Re: Brimsdown-The last grand project.

Posted: Wed Jan 24, 2018 9:55 pm
by Tony Wilkins
All in good time Martin, all in good time.
You do of course need Templot to view them.
Regards
Tony.

Re: Brimsdown-The last grand project.

Posted: Wed Jan 24, 2018 10:33 pm
by Martin Wynne
Tony Wilkins wrote:All in good time Martin, all in good time.

Not rushing you Tony. Image

Just clarifying the position -- you mentioned swapping to Templot Club in order to be able to post them.

cheers,

Martin.

Re: Brimsdown-The last grand project.

Posted: Wed Jan 24, 2018 10:56 pm
by Tony Wilkins
Ah! The penny drops. You mean I can post them as an attachment, I thought only pictures would work on here.
Forums arn't my field of expertise, although you had probably gathered that already.

Here is a better view of the end turnouts of the ladder.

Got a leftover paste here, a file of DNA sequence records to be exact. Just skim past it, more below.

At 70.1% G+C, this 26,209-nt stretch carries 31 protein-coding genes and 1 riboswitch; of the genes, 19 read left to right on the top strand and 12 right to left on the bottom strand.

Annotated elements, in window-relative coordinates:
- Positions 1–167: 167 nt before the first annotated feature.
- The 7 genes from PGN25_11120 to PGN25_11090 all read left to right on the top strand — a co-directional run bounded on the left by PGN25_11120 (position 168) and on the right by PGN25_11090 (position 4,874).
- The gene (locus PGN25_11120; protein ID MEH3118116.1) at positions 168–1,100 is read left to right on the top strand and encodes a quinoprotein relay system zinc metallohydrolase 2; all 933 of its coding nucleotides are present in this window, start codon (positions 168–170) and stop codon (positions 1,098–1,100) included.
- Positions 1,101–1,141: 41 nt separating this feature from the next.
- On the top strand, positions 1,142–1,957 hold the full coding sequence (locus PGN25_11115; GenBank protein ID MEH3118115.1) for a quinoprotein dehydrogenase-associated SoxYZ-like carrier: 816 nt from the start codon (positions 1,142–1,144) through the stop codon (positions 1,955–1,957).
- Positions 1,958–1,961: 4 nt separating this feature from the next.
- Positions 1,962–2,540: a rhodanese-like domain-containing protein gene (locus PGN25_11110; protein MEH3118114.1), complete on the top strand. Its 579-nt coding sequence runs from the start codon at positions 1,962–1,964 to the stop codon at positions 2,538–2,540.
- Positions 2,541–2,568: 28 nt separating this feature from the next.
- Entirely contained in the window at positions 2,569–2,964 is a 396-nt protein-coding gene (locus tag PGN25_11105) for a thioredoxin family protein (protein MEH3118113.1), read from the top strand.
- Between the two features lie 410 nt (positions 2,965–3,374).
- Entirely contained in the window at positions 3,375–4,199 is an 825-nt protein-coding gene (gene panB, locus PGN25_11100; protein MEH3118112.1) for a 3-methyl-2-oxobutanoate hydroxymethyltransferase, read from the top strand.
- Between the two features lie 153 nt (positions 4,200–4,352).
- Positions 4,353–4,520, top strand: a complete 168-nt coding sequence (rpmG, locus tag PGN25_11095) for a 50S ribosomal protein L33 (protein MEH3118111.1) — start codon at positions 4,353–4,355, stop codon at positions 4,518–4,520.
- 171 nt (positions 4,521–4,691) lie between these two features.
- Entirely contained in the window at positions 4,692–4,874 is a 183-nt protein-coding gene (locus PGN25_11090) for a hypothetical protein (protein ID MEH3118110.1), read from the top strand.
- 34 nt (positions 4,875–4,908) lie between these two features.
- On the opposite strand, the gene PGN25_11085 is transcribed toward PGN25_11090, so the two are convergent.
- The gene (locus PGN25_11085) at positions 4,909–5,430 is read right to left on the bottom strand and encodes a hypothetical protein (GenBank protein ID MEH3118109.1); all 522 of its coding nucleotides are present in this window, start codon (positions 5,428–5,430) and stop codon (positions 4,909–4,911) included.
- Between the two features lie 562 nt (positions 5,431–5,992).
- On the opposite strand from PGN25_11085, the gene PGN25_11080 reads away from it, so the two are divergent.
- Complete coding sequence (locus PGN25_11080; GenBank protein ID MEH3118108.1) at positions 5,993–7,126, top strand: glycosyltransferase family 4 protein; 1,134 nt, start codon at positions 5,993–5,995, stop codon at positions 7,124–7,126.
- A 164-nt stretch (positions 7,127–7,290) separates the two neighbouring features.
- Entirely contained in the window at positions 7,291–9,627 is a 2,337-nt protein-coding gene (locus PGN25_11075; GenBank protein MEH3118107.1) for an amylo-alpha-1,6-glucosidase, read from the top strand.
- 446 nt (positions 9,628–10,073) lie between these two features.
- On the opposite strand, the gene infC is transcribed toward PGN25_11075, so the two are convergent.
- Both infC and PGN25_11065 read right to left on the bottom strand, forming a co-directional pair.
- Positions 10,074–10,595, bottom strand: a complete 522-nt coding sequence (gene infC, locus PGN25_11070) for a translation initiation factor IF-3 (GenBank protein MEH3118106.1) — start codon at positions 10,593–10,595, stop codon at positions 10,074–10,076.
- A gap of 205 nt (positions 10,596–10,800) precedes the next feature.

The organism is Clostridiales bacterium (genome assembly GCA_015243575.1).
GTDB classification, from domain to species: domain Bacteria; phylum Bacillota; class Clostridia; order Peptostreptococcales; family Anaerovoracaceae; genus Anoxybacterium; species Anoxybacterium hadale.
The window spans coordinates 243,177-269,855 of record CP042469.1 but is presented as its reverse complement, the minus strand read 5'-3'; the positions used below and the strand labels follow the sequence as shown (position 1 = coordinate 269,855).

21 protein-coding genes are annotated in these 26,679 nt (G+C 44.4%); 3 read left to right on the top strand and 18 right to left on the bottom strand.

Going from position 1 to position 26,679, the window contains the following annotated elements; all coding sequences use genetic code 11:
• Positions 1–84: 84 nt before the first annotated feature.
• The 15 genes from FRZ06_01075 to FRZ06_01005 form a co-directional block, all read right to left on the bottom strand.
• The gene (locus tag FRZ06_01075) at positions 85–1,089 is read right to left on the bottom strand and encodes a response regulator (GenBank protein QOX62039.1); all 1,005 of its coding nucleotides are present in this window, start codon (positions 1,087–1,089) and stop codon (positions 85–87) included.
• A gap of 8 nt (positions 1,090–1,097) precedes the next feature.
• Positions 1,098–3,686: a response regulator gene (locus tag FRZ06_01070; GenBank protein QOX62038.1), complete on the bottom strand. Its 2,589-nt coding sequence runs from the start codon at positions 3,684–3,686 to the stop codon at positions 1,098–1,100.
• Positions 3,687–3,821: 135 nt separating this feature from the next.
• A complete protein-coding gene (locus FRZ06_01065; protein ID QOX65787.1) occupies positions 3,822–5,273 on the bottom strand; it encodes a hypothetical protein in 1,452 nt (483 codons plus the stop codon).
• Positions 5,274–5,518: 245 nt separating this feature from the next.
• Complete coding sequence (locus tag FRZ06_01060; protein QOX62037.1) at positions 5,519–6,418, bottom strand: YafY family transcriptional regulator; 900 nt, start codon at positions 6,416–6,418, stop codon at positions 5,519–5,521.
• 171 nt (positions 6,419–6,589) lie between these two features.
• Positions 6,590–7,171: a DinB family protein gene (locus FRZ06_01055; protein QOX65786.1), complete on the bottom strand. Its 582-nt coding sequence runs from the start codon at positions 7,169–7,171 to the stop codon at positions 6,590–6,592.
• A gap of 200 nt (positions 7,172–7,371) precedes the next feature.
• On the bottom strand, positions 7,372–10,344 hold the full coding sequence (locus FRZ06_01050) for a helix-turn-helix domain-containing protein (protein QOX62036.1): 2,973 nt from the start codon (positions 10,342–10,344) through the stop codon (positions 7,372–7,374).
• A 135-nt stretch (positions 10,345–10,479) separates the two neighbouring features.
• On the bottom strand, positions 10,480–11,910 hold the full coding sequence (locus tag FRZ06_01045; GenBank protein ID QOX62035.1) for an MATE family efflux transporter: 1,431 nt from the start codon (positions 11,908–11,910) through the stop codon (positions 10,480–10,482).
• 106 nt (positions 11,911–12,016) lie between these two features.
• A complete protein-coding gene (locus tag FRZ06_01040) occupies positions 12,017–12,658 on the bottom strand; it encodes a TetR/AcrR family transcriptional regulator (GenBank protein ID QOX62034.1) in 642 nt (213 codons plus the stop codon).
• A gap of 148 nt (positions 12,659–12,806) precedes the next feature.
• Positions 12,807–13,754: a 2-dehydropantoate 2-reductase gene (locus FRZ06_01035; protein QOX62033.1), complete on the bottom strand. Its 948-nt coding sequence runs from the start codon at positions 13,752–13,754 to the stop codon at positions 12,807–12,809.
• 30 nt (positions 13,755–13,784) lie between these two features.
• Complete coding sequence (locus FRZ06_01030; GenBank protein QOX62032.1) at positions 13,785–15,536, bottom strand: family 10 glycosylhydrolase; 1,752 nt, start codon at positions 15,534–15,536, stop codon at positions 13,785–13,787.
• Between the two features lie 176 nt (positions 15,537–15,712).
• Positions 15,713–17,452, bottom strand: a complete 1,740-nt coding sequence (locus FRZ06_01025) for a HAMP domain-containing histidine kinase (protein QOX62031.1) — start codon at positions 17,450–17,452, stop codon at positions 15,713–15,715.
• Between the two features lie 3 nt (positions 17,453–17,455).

Turnouts.JPG


The turnouts pictured above require crossing vees in this case 1:7.
I batch built 18 for the ladder.

Vees.JPG

There is though rather more to it than this. The exit roads are curved through the crossing to form a final exit angle of 1:6.19. This gives a repeat of 1220m every fourth turnout with a track spacing of 49.5mm.
Regards
Tony.

Re: Brimsdown-The last grand project.

Posted: Thu Jan 25, 2018 7:50 am
by Paul Townsend
I remain a fan of soldered Brook-Smith track.
Can you please show us a dimensioned sketch of your slide chairs, they look better than anything I have done?

Re: Brimsdown-The last grand project.

Posted: Thu Jan 25, 2018 11:04 am
by billbedford
Paul Townsend wrote:I remain a fan of soldered Brook-Smith track.